Aim: Clinicopathologic characterization of a subset of aspergillosis characterized by radiologically solid lung nodules.
Methods: We reviewed our archives for lung biopsies/resections with fungal hyphae on histology. Cases classifiable as a well-established form of aspergillosis were excluded. Unclassifiable cases with radiologically solid lung nodules and histologic evidence of fungal hyphae consistent with Aspergillus were analyzed in detail.
Results: Of 134 lung biopsies/resections with fungal hyphae, 8 presented as a solid lung nodule on imaging and could not be classified as a well-recognized form of aspergillosis. All patients were non/minimally immunocompromised adult smokers. Imaging showed solid, predominantly solitary, spiculated, subpleural, hypermetabolic upper lobe nodules in emphysematous lungs. Malignancy was suspected clinically in all cases. Histologically, the nodules were necrotizing granulomas containing fungal hyphae consistent with Aspergillus. On follow-up, none of the nodules recurred or progressed to invasive disease.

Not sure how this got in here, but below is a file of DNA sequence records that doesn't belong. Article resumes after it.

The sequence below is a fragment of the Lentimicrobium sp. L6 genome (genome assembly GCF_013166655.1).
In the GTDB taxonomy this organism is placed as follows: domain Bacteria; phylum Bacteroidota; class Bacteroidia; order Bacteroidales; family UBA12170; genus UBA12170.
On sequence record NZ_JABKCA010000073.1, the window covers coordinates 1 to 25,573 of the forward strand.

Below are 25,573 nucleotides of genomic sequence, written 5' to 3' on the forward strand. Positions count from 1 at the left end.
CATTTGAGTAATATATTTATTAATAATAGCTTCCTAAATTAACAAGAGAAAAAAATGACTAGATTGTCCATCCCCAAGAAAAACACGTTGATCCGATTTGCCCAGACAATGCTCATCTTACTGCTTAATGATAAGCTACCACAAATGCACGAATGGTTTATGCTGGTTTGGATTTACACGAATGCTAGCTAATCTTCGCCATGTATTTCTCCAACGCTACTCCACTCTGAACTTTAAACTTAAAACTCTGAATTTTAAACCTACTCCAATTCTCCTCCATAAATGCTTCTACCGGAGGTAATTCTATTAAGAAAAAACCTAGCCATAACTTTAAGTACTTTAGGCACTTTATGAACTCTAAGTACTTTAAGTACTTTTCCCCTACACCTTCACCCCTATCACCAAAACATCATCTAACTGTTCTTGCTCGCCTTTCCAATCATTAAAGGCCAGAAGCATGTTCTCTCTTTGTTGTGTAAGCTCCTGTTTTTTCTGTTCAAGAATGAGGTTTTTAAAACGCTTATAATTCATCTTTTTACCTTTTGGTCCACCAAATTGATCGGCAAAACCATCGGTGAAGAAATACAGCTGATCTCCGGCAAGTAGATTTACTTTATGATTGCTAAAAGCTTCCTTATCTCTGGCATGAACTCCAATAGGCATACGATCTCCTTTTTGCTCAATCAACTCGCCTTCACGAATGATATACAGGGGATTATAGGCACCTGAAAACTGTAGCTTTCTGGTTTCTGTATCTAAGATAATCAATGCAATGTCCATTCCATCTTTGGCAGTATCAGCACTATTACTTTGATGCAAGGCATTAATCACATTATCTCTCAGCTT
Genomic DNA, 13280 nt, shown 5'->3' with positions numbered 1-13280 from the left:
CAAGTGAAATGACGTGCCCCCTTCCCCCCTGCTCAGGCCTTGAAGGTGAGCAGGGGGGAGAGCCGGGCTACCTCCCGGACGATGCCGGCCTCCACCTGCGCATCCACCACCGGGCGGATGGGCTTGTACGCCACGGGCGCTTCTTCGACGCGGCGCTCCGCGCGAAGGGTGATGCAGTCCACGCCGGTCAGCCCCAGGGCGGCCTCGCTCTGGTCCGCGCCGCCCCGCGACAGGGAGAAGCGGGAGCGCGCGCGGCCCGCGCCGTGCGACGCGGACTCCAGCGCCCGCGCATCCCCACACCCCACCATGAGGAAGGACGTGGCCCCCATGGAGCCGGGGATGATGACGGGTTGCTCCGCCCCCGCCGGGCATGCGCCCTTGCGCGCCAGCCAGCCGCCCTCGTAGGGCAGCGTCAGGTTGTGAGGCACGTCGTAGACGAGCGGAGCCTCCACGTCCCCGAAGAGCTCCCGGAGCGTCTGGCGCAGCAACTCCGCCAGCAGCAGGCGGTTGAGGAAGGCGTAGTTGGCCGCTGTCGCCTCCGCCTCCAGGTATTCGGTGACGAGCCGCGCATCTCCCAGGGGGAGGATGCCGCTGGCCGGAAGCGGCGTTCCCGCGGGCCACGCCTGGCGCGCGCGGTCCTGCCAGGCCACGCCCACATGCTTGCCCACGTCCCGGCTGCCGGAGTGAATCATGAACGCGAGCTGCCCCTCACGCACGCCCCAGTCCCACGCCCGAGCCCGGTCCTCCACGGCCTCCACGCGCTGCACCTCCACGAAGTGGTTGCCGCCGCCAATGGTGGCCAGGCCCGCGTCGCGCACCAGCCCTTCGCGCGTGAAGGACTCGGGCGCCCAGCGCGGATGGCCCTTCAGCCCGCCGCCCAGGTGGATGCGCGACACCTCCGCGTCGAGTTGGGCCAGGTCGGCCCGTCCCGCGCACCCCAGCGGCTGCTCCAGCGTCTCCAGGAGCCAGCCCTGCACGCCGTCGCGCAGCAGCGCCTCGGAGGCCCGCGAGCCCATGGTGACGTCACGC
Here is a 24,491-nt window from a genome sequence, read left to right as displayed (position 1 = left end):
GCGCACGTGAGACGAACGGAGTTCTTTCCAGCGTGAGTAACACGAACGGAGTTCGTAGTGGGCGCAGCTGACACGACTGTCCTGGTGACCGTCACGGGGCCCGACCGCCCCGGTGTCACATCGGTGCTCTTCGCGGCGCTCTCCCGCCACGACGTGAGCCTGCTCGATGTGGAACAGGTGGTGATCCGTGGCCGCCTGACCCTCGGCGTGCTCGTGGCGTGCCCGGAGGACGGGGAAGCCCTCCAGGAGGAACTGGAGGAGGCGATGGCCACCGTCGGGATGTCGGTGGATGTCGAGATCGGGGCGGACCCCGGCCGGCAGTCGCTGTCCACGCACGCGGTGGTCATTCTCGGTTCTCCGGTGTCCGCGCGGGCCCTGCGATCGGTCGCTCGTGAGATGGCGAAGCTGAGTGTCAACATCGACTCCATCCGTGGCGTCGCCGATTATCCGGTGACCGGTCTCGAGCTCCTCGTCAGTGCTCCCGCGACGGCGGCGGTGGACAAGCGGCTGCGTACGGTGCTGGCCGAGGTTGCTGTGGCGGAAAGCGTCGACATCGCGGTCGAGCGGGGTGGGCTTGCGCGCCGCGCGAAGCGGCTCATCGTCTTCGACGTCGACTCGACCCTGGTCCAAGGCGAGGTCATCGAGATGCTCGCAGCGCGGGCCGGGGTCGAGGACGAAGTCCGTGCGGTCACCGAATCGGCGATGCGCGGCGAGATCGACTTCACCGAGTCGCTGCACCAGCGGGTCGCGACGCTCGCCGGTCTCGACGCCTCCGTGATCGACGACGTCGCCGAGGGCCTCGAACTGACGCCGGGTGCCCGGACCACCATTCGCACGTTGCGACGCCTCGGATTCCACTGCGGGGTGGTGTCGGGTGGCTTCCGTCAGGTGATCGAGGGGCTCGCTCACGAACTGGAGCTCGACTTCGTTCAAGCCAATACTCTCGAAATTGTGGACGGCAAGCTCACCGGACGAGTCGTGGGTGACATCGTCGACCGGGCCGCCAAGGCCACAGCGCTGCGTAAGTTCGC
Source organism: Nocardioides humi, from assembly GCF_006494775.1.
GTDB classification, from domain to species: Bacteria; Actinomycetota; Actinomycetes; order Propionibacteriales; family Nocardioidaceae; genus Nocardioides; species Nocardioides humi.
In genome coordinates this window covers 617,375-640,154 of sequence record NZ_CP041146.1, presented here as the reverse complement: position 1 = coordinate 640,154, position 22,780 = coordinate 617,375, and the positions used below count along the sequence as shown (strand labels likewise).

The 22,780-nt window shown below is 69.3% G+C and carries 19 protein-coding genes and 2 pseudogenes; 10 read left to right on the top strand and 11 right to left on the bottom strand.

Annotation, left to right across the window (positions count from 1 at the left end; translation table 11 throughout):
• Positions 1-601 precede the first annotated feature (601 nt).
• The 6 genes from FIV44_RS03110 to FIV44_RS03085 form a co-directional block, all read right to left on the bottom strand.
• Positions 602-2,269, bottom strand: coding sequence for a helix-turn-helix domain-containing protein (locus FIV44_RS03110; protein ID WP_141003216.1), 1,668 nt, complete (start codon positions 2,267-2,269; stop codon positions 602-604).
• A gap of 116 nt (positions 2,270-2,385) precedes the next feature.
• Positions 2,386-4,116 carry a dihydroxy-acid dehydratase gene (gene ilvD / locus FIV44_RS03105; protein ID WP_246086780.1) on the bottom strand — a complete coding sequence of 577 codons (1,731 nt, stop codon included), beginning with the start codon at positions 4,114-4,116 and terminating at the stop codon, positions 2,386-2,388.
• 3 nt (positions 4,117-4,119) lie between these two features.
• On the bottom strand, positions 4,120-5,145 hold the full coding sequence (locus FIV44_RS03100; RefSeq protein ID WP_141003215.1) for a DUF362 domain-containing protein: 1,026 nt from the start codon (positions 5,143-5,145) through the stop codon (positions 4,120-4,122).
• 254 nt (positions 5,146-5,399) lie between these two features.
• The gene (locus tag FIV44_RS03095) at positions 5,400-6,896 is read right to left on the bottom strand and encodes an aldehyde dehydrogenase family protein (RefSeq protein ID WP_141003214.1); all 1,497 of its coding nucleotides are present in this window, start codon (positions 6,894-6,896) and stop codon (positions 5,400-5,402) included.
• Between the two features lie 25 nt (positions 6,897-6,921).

Conclusions: Aspergillosis can present as a radiologically solid, spiculated lung nodule suspicious for malignancy.
Keywords: Aspergillosis; Aspergillus; fungal hyphae; lung nodules; necrotizing granuloma.